By Elaine Liner
By Jim Schutze
By Rachel Watts
By Lauren Drewes Daniels
By Anna Merlan
By Lee Escobedo
The Office: Season Three (Universal)
After a shaky first season and a better-with-every-episode second, The Office proved itself one of the most consistent comedies in the history of the medium. The show has long since escaped the shadow of its BBC forebear and boasts an ensemble from which you could pick a dozen leads. This was the season during which Jim left for Scranton, where he met and fell for Karen; Pam and Roy broke up; Michael and Jan hooked up; Dwight and Angela kept up; and the rest of the staff cracked up in the margins. And it all came together brilliantly, till it fell apart for some in one of the most satisfying season finales ever. And stick around for the deleted scenes and myriad bonuses, which will satisfy till season four reports to work. — Robert Wilonsky
30 Rock: Season 1 (Universal)
There was little indication early on that Tina Fey's loving dig at her old homestead — Saturday Night Live, where she was head writer during a rare upswing — would play so surreal. But around the time Tracy Morgan whipped out his "stabbing robot" on Conan O'Brien and Jane Krakowski started pimping her appearance in The Rural Juror and staffers started referring to Fey as "the c-word" and Alec Baldwin proved himself a mama's boy and Paul Reubens showed up as inbred German royalty, the show became a brilliant addendum to NBC's Thursday lineup. The boxed set's a great way to play catch-up: Not only is it loaded with details worth pausing for — the copious Star Wars references, the fact every piece of scrap paper's littered with a visible-in-high-def gag — but there are a good dozen deleted scenes worth keeping. —R.W.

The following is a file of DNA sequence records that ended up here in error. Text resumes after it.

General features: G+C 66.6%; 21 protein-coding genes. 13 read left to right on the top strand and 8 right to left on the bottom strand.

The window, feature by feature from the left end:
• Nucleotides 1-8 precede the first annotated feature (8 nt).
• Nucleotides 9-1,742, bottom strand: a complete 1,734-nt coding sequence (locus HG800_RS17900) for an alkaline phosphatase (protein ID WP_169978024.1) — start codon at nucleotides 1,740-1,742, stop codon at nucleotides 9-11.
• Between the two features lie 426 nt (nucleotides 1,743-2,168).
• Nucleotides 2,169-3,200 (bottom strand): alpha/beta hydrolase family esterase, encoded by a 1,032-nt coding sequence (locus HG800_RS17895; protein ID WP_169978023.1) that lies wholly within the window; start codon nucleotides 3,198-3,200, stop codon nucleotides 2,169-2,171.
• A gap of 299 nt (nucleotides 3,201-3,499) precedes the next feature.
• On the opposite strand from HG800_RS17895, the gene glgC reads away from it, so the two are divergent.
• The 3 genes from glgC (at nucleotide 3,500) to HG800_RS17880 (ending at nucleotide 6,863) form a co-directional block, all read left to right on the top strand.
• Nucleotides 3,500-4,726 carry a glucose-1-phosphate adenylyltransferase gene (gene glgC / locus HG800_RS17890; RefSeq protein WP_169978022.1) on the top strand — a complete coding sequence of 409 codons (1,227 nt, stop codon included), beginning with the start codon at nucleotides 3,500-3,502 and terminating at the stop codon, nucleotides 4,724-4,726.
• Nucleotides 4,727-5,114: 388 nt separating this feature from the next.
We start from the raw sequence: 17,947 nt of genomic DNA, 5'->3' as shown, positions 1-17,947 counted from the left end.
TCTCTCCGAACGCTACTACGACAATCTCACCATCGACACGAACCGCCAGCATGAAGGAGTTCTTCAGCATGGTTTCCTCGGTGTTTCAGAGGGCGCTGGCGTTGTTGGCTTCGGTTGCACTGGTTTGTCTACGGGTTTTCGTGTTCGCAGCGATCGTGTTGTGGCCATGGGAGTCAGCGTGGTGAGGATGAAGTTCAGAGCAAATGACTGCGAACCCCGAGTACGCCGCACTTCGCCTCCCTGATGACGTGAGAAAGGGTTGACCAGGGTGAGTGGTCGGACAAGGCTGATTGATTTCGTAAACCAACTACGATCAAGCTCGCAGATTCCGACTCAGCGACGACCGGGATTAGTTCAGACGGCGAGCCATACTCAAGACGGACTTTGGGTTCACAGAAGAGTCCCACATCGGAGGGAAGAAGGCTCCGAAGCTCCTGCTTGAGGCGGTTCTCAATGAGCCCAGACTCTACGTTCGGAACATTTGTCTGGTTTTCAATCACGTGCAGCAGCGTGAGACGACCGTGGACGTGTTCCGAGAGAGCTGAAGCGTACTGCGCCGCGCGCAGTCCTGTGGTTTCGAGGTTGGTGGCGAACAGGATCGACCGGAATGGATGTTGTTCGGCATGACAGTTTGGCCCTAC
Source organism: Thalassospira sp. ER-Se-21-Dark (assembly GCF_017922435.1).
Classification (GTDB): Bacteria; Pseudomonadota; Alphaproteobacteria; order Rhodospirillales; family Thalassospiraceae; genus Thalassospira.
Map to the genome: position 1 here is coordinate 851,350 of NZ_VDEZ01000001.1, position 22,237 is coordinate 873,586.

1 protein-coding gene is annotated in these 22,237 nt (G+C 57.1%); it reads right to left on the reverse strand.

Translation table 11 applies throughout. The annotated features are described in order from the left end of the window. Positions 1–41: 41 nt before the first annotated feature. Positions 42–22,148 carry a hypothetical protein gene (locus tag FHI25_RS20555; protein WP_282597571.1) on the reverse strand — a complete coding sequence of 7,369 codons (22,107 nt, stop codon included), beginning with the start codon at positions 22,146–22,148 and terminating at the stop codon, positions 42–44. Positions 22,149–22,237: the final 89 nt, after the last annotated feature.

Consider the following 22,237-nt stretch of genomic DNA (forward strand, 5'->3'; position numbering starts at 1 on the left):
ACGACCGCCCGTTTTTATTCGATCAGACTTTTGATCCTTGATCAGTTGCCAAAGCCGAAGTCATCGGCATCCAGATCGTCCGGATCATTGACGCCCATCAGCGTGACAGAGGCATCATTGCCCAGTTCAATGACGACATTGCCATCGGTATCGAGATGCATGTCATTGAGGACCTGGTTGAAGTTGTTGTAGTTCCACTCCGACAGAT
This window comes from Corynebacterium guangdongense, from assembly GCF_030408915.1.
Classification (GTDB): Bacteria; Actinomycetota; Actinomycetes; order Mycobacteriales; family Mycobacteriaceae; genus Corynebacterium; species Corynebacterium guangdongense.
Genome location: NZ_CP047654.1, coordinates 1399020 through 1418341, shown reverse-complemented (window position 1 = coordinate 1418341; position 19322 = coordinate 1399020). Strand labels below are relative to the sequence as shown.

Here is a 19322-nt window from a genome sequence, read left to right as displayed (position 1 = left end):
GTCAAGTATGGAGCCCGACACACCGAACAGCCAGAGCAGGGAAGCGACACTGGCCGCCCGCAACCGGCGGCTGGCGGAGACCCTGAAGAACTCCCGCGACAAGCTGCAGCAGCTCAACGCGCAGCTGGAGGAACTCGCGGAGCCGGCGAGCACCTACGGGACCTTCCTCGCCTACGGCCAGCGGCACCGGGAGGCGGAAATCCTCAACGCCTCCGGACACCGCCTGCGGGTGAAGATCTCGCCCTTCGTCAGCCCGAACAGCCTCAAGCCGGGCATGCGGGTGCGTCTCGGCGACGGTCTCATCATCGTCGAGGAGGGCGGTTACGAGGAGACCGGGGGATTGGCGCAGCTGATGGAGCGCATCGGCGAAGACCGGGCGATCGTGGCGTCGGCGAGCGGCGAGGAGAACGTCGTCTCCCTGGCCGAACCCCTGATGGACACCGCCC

Stranger Than Paradise/Night on Earth (Criterion)
There are actually three films among these two well-supplemented Jim Jarmusch releases: Stranger Than Paradise's second disc contains among its bonuses the filmmaker's 1980 debut, Permanent Vacation, in which nothing happens for 77 minutes. But the centerpiece of that collection is 1984's Stranger, in which John Lurie, Richard Edson, and Eszter Balint wander the gray, grimy wastelands in search of little more than shoplifted smokes and TV dinners; it's as dreary as it is deadpan as it is depressing as it is hilarious. Night on Earth, 1991's offering populated by bigger stars (Winona Ryder, Rosie Perez, Gena Rowlands), is less successful; it's a series of short stories, some better than others. But it's always been worth a look for Roberto Benigni's Rome segment, in which he's a taxi driver stiffed by a stiff; "Touch my balls," he mutters in Italian. The man's a diamond among lumps of charcoal. —R.W.
Cheech and Chong's Up in Smoke: Special Collector's Edition (Paramount)
Funny how humor changes as it ages — except for Up in Smoke, which is pretty much the same as it ever was. Much like the dope it idolizes, Smoke inspires hilarity for its first 15 minutes, followed by a long period of blank-faced staring. But now the movie serves as a time capsule of the post-hippie era, a fact played up by the making-of doc, which is worth watching just to hear Tommy Chong speak without his stoner voice. Most of the other bonuses — a computer-animated video for the awesome "Earache My Eye," a compilation of the movie's countless uses of the word "man" — are strictly for the chemically enhanced crowd. — Jordan Harper